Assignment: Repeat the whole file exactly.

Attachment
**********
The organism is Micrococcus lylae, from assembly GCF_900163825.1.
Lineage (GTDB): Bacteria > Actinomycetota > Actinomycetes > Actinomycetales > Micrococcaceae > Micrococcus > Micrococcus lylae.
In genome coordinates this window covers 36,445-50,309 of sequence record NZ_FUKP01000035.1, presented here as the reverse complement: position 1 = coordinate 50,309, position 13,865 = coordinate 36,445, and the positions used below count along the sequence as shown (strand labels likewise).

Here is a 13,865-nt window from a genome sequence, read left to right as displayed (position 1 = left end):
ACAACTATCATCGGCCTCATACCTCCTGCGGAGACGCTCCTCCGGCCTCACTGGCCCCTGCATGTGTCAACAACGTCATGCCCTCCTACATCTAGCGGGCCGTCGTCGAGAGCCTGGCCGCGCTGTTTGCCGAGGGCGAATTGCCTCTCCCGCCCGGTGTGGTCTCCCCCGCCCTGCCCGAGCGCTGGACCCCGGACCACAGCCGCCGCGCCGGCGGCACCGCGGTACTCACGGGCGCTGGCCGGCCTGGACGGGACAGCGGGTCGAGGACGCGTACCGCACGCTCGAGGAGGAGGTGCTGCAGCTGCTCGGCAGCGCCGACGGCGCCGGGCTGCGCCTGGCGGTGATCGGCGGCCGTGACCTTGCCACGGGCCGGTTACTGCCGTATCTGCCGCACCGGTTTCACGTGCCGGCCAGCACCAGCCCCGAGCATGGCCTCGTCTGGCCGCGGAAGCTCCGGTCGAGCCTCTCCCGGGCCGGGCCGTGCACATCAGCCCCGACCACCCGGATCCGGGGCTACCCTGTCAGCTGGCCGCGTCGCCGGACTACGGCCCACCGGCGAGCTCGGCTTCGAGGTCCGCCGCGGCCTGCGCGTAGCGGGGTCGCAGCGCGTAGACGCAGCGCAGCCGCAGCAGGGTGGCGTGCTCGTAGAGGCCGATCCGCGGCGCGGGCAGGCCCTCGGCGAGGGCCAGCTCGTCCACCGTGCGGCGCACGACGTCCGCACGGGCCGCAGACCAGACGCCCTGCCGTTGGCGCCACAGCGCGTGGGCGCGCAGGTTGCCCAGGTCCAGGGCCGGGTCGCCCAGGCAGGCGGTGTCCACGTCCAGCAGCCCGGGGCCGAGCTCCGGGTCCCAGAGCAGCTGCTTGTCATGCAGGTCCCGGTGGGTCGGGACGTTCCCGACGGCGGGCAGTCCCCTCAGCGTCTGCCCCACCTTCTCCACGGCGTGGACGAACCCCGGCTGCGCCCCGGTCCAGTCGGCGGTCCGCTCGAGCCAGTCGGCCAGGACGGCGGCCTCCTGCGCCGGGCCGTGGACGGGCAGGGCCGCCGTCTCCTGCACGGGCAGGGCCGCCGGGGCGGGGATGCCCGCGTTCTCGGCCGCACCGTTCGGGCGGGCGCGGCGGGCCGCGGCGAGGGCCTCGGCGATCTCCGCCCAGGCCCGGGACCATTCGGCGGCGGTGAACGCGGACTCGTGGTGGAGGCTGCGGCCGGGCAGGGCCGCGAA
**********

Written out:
The organism is Micrococcus lylae, from assembly GCF_900163825.1.
Lineage (GTDB): Bacteria > Actinomycetota > Actinomycetes > Actinomycetales > Micrococcaceae > Micrococcus > Micrococcus lylae.
In genome coordinates this window covers 36,445-50,309 of sequence record NZ_FUKP01000035.1, presented here as the reverse complement: position 1 = coordinate 50,309, position 13,865 = coordinate 36,445, and the positions used below count along the sequence as shown (strand labels likewise).

Here is a 13,865-nt window from a genome sequence, read left to right as displayed (position 1 = left end):
ACAACTATCATCGGCCTCATACCTCCTGCGGAGACGCTCCTCCGGCCTCACTGGCCCCTGCATGTGTCAACAACGTCATGCCCTCCTACATCTAGCGGGCCGTCGTCGAGAGCCTGGCCGCGCTGTTTGCCGAGGGCGAATTGCCTCTCCCGCCCGGTGTGGTCTCCCCCGCCCTGCCCGAGCGCTGGACCCCGGACCACAGCCGCCGCGCCGGCGGCACCGCGGTACTCACGGGCGCTGGCCGGCCTGGACGGGACAGCGGGTCGAGGACGCGTACCGCACGCTCGAGGAGGAGGTGCTGCAGCTGCTCGGCAGCGCCGACGGCGCCGGGCTGCGCCTGGCGGTGATCGGCGGCCGTGACCTTGCCACGGGCCGGTTACTGCCGTATCTGCCGCACCGGTTTCACGTGCCGGCCAGCACCAGCCCCGAGCATGGCCTCGTCTGGCCGCGGAAGCTCCGGTCGAGCCTCTCCCGGGCCGGGCCGTGCACATCAGCCCCGACCACCCGGATCCGGGGCTACCCTGTCAGCTGGCCGCGTCGCCGGACTACGGCCCACCGGCGAGCTCGGCTTCGAGGTCCGCCGCGGCCTGCGCGTAGCGGGGTCGCAGCGCGTAGACGCAGCGCAGCCGCAGCAGGGTGGCGTGCTCGTAGAGGCCGATCCGCGGCGCGGGCAGGCCCTCGGCGAGGGCCAGCTCGTCCACCGTGCGGCGCACGACGTCCGCACGGGCCGCAGACCAGACGCCCTGCCGTTGGCGCCACAGCGCGTGGGCGCGCAGGTTGCCCAGGTCCAGGGCCGGGTCGCCCAGGCAGGCGGTGTCCACGTCCAGCAGCCCGGGGCCGAGCTCCGGGTCCCAGAGCAGCTGCTTGTCATGCAGGTCCCGGTGGGTCGGGACGTTCCCGACGGCGGGCAGTCCCCTCAGCGTCTGCCCCACCTTCTCCACGGCGTGGACGAACCCCGGCTGCGCCCCGGTCCAGTCGGCGGTCCGCTCGAGCCAGTCGGCCAGGACGGCGGCCTCCTGCGCCGGGCCGTGGACGGGCAGGGCCGCCGTCTCCTGCACGGGCAGGGCCGCCGGGGCGGGGATGCCCGCGTTCTCGGCCGCACCGTTCGGGCGGGCGCGGCGGGCCGCGGCGAGGGCCTCGGCGATCTCCGCCCAGGCCCGGGACCATTCGGCGGCGGTGAACGCGGACTCGTGGTGGAGGCTGCGGCCGGGCAGGGCCGCGAA